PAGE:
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China as Number One?

The Emerging Values of a Rising Power

Subjects: Asian Studies, China, Political Science, Political Behavior and Public Opinion
Open Access : 9780472903733, 248 pages, 36 figures, 64 tables, 6 x 9, February 2024
Hardcover : 9780472076352, 248 pages, 36 figures, 64 tables, 6 x 9, February 2024
Paperback : 9780472056354, 248 pages, 36 figures, 64 tables, 6 x 9, February 2024

Open access version made available with the support of The Lieberthal-Rogel Center for Chinese Studies (LRCCS)
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Examining the contemporary rise in China’s political, economic, and military power through the opinions of its citizens

Table of contents

Contents

List of Tables and Figures

Preface, Mary E. Gallagher and Yang Zhong

Chapter 1. Introduction, Ronald Inglehart and Yang Zhong 

Chapter 2.   Democratic Authoritarianism: A Study of Chinese Political Orientations. Wenfang Tang   

Chapter 3. Political Participation in China, Lingnan He and Dali L. Yang

Chapter 4 Postmaterialism in China, Yu Yan                              

Chapter 5.  Contained Emancipative Values: Waves of Conservative and Liberal Trends in China, John James 

Chapter 6. The Rise and Fall of Trust in Transitional China, Alfred M. Wu, Eduardo Araral, and Biao Huang

Chapter 7.  Attitudes toward Religion, Science and Technology in China, Yang Zhong 

Chapter 8.  Conclusions, Yang Zhong and Ronald Inglehart

Contributors’ Biographies

Bibliography

Description

One of the most significant global events in the last forty years has been the rise of China— economically, technologically, politically, and militarily. The question on people's minds for decades has been whether China will replace the United States as a superpower in the near future. But for China, this power must be comprehensive — having strong economic and militant forces are only two pieces of the puzzle. China must also possess soft power, such as attractive ideologies, values, and culture.

China as Number One? explores China’s soft powers through the eyes of Chinese citizens. Utilizing data from the World Values Survey, the contributors to this collection analyze the potential soft power of a rising China by examining its residents' social values. A comprehensive study of changes and continuities in the political and social values of Chinese citizens, the book examines findings in the context of evolutionary modernization theory and cross-national comparison.

Yang Zhong is Professor of Political Science at the University of Tennessee, Knoxville.

Ronald F. Inglehart was Professor Emeritus of Political Science at the University of Michigan. In his lifetime, Inglehart published over 400 peer-reviewed articles and fourteen authored or co-authored books. China as Number One? is his final book.

“China’s rise requires greater understanding, not only of its leaders, but of the values of the Chinese people. Here top scholars provide a comprehensive overview of Chinese attitudes toward politics, society, and morals, and they do so in the global comparative context provided by the World Values Survey. The variety and depth of the data and analyses preclude glib stereotypes, and they yield a nuanced and complex social portrait.”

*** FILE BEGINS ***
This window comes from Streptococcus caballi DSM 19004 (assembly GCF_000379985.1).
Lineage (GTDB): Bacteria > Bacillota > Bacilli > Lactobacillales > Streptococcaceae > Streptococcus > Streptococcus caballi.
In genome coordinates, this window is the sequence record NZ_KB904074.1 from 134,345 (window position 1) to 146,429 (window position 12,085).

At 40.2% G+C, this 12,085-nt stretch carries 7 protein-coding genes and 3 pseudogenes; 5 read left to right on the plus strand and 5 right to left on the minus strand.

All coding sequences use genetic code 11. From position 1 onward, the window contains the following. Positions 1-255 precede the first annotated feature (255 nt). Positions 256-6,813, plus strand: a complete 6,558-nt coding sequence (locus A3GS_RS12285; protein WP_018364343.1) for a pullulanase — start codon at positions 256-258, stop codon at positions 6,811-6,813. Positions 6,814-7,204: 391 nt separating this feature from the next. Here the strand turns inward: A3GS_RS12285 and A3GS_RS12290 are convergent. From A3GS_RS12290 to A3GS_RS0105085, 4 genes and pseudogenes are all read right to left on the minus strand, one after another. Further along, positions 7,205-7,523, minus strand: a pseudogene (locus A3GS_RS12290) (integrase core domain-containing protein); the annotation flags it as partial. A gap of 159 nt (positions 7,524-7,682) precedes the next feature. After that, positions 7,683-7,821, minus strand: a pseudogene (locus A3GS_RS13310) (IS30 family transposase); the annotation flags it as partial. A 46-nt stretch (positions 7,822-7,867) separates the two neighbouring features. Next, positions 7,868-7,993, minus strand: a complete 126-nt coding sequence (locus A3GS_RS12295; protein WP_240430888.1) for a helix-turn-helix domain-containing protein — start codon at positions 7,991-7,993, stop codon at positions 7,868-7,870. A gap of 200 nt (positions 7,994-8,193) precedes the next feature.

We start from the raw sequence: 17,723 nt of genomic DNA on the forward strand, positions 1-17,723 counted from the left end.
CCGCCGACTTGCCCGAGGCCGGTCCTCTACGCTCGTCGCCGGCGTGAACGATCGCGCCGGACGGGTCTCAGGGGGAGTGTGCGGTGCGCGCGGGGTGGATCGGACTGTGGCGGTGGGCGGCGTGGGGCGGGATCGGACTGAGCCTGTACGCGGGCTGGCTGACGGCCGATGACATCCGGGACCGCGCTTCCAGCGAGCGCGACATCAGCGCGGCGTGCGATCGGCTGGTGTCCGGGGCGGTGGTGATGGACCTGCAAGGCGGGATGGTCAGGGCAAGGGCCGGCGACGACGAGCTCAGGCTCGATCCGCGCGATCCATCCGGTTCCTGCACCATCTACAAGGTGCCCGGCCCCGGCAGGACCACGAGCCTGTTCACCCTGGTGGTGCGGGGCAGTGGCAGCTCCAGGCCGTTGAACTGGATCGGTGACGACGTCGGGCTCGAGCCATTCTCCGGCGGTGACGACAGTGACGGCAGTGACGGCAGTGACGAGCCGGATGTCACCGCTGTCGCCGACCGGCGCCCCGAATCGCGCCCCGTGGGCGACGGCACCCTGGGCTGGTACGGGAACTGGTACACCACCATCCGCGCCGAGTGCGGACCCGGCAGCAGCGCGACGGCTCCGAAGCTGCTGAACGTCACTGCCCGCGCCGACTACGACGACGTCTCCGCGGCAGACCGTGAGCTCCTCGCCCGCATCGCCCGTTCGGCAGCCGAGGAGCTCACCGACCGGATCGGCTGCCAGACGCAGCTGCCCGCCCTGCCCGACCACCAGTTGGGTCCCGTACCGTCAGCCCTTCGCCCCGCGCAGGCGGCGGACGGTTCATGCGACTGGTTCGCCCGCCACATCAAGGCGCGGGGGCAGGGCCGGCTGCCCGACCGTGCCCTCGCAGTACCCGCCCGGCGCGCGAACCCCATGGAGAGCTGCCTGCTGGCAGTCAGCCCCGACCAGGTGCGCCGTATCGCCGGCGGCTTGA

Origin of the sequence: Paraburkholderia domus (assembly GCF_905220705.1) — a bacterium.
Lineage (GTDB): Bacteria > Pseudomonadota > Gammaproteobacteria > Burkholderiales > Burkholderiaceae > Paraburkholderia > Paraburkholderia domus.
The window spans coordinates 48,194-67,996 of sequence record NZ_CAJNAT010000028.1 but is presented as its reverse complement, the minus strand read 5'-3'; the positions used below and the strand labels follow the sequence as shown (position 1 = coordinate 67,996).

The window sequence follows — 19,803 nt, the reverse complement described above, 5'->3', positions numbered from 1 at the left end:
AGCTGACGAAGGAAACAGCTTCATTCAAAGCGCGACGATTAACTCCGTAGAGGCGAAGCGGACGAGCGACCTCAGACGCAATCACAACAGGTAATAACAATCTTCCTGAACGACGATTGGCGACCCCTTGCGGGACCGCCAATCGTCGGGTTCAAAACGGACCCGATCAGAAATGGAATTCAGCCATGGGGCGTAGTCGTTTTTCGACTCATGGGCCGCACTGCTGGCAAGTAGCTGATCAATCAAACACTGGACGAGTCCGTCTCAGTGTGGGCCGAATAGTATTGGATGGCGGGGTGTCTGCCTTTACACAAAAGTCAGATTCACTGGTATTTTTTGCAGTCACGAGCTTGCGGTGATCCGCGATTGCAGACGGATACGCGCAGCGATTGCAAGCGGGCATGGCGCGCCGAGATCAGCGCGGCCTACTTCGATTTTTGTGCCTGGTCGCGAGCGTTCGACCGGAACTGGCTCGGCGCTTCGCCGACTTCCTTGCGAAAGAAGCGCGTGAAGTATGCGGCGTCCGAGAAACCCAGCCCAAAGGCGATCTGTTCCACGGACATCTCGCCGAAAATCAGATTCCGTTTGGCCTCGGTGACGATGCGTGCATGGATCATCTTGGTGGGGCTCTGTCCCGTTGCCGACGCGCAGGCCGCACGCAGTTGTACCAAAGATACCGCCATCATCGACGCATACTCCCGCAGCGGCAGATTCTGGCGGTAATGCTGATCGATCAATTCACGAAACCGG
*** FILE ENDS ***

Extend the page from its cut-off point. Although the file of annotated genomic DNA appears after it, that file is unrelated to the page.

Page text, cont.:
- Brantly Womack, University of Virginia

“This is a very timely study of changing political values in China based on the most recent wave of the World Values Survey in 2018. With Ronald F. Inglehart’s recent passing, it is a fitting tribute to him.”

- Bruce J. Dickson, George Washington University

China as Number One? is firmly set in a prominent and influential theoretical frame of modernization theory, or evolutionary modernization theory, and makes important theoretical contributions to the ongoing debate on the relationship among economic development, cultural change, and democratization. The volume provides very rich contextual information and in-depth discussions about Chinese culture, politics, and society, which are not easily available in other works on China.”

- Jie Chen, Southern University of Science and Technology and James Madison University

“This book examines the changes and continuities in mass political and cultural values in a rising/modernizing China using various waves of the World Value Surveys, and in the process addresses the important question of whether China can become the world’s leading nation from the perspective of soft power. The book will be of great interest to scholars of Chinese politics, political culture, and public opinion, as well as journalists and the general public.”

- Haifeng Huang, University of California, Merced

"Citing numerous ways that China has made enormous strides, such as its meteoric economic rise and its impressive results in high-tech fields such as artificial intelligence, solar energy, 5G, biotechnology, and quantum computing, the authors conclude that what it still lacks is an appealing alternative set of values and culture with the strength to challenge the dominant soft power of the U.S. Rated: Recommended."

- S.C. Hart, William and Mary